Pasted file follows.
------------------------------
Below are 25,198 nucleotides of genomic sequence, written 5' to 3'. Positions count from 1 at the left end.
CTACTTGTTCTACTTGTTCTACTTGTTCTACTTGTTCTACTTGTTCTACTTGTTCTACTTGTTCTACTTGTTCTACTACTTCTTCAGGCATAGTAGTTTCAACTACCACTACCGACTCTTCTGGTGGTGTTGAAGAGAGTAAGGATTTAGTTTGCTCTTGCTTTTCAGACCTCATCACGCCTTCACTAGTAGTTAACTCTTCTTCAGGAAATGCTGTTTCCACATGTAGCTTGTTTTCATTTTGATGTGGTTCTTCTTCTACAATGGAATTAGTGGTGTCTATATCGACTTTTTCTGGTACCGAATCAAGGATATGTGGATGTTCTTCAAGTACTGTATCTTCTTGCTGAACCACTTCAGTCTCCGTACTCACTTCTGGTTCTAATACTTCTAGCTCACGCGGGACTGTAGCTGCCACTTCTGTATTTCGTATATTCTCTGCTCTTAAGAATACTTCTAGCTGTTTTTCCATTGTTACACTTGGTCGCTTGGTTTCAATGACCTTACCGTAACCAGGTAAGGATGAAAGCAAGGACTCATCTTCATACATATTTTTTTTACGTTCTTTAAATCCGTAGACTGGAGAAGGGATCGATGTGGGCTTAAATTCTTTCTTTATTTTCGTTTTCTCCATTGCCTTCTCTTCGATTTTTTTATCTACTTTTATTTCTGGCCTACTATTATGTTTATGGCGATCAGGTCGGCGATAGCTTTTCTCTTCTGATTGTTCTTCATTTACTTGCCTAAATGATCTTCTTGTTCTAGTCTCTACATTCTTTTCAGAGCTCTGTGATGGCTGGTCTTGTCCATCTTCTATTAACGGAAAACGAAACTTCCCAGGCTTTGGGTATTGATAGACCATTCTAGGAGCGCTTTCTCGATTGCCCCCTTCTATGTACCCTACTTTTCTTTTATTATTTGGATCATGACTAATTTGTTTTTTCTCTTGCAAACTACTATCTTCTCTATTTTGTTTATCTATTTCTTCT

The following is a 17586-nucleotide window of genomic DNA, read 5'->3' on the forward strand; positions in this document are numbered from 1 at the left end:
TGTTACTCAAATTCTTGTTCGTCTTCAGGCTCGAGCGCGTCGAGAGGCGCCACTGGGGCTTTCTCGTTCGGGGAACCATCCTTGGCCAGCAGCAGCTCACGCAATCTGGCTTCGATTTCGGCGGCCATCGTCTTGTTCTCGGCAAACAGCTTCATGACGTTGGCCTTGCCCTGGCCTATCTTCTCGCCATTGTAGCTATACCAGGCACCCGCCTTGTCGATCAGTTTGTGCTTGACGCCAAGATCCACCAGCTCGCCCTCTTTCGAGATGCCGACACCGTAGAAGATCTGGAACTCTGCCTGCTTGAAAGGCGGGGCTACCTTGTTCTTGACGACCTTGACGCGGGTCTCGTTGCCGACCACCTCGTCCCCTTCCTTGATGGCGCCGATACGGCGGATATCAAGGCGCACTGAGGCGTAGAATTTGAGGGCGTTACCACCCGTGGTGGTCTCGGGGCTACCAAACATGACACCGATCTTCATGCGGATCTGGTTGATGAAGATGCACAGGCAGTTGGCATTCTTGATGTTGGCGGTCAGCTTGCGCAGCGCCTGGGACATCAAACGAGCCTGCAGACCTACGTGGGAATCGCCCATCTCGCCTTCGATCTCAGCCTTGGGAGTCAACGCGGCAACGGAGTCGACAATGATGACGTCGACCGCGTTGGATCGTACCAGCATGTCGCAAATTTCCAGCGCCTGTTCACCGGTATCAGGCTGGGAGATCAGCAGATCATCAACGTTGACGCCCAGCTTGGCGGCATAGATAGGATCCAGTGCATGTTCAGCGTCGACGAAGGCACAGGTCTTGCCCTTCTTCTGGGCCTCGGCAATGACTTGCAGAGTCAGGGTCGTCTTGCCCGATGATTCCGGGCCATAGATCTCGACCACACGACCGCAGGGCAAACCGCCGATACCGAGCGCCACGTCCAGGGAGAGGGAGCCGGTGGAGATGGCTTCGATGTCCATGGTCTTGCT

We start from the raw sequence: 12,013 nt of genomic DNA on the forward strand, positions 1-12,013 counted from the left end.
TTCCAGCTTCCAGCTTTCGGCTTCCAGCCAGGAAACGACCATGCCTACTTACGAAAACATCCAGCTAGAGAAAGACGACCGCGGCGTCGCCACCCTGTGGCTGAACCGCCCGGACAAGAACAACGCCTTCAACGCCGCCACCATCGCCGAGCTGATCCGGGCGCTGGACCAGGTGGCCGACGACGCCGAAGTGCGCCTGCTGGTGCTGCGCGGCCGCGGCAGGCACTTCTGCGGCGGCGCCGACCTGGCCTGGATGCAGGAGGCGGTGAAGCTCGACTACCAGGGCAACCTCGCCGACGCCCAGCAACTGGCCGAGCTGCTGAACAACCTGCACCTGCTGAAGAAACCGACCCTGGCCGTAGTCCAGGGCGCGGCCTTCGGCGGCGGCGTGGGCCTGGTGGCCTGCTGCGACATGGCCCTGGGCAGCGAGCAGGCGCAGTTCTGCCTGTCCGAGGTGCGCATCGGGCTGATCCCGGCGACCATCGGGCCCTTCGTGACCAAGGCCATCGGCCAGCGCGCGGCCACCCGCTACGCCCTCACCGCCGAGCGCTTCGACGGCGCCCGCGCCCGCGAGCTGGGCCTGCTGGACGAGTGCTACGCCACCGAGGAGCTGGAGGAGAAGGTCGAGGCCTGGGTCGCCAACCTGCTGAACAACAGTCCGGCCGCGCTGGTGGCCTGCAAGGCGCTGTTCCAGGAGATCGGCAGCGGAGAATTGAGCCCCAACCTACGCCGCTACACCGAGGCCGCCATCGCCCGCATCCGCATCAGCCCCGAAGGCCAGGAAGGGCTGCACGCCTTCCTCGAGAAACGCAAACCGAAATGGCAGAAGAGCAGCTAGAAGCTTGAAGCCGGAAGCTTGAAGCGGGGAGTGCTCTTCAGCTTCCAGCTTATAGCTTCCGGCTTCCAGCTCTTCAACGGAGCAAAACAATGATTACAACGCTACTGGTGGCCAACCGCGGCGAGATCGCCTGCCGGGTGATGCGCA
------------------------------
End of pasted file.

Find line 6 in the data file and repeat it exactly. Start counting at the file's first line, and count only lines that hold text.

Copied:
TTCCAGCTTCCAGCTTTCGGCTTCCAGCCAGGAAACGACCATGCCTACTTACGAAAACATCCAGCTAGAGAAAGACGACCGCGGCGTCGCCACCCTGTGGCTGAACCGCCCGGACAAGAACAACGCCTTCAACGCCGCCACCATCGCCGAGCTGATCCGGGCGCTGGACCAGGTGGCCGACGACGCCGAAGTGCGCCTGCTGGTGCTGCGCGGCCGCGGCAGGCACTTCTGCGGCGGCGCCGACCTGGCCTGGATGCAGGAGGCGGTGAAGCTCGACTACCAGGGCAACCTCGCCGACGCCCAGCAACTGGCCGAGCTGCTGAACAACCTGCACCTGCTGAAGAAACCGACCCTGGCCGTAGTCCAGGGCGCGGCCTTCGGCGGCGGCGTGGGCCTGGTGGCCTGCTGCGACATGGCCCTGGGCAGCGAGCAGGCGCAGTTCTGCCTGTCCGAGGTGCGCATCGGGCTGATCCCGGCGACCATCGGGCCCTTCGTGACCAAGGCCATCGGCCAGCGCGCGGCCACCCGCTACGCCCTCACCGCCGAGCGCTTCGACGGCGCCCGCGCCCGCGAGCTGGGCCTGCTGGACGAGTGCTACGCCACCGAGGAGCTGGAGGAGAAGGTCGAGGCCTGGGTCGCCAACCTGCTGAACAACAGTCCGGCCGCGCTGGTGGCCTGCAAGGCGCTGTTCCAGGAGATCGGCAGCGGAGAATTGAGCCCCAACCTACGCCGCTACACCGAGGCCGCCATCGCCCGCATCCGCATCAGCCCCGAAGGCCAGGAAGGGCTGCACGCCTTCCTCGAGAAACGCAAACCGAAATGGCAGAAGAGCAGCTAGAAGCTTGAAGCCGGAAGCTTGAAGCGGGGAGTGCTCTTCAGCTTCCAGCTTATAGCTTCCGGCTTCCAGCTCTTCAACGGAGCAAAACAATGATTACAACGCTACTGGTGGCCAACCGCGGCGAGATCGCCTGCCGGGTGATGCGCA